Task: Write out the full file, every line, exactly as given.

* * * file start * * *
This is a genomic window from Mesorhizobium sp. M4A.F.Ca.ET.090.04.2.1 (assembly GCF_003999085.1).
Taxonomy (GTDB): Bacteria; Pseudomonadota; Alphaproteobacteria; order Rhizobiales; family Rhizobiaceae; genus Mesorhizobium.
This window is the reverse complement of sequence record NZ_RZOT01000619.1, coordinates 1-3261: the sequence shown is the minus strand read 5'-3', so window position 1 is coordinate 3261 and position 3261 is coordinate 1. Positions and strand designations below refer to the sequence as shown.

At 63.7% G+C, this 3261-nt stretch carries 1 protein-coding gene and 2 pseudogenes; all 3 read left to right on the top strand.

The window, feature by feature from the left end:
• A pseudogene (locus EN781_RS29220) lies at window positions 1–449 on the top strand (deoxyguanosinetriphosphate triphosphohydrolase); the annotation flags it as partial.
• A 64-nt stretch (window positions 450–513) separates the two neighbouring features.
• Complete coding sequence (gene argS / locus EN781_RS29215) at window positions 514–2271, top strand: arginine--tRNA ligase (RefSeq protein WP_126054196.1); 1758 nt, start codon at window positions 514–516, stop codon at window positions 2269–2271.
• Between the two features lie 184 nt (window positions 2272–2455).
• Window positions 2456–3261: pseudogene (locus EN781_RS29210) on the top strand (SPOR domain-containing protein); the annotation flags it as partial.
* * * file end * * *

This is a genomic window from Mesorhizobium sp. M4A.F.Ca.ET.090.04.2.1 (assembly GCF_003999085.1).
Taxonomy (GTDB): Bacteria; Pseudomonadota; Alphaproteobacteria; order Rhizobiales; family Rhizobiaceae; genus Mesorhizobium.
This window is the reverse complement of sequence record NZ_RZOT01000619.1, coordinates 1-3261: the sequence shown is the minus strand read 5'-3', so window position 1 is coordinate 3261 and position 3261 is coordinate 1. Positions and strand designations below refer to the sequence as shown.

At 63.7% G+C, this 3261-nt stretch carries 1 protein-coding gene and 2 pseudogenes; all 3 read left to right on the top strand.

The window, feature by feature from the left end:
• A pseudogene (locus EN781_RS29220) lies at window positions 1–449 on the top strand (deoxyguanosinetriphosphate triphosphohydrolase); the annotation flags it as partial.
• A 64-nt stretch (window positions 450–513) separates the two neighbouring features.
• Complete coding sequence (gene argS / locus EN781_RS29215) at window positions 514–2271, top strand: arginine--tRNA ligase (RefSeq protein WP_126054196.1); 1758 nt, start codon at window positions 514–516, stop codon at window positions 2269–2271.
• Between the two features lie 184 nt (window positions 2272–2455).
• Window positions 2456–3261: pseudogene (locus EN781_RS29210) on the top strand (SPOR domain-containing protein); the annotation flags it as partial.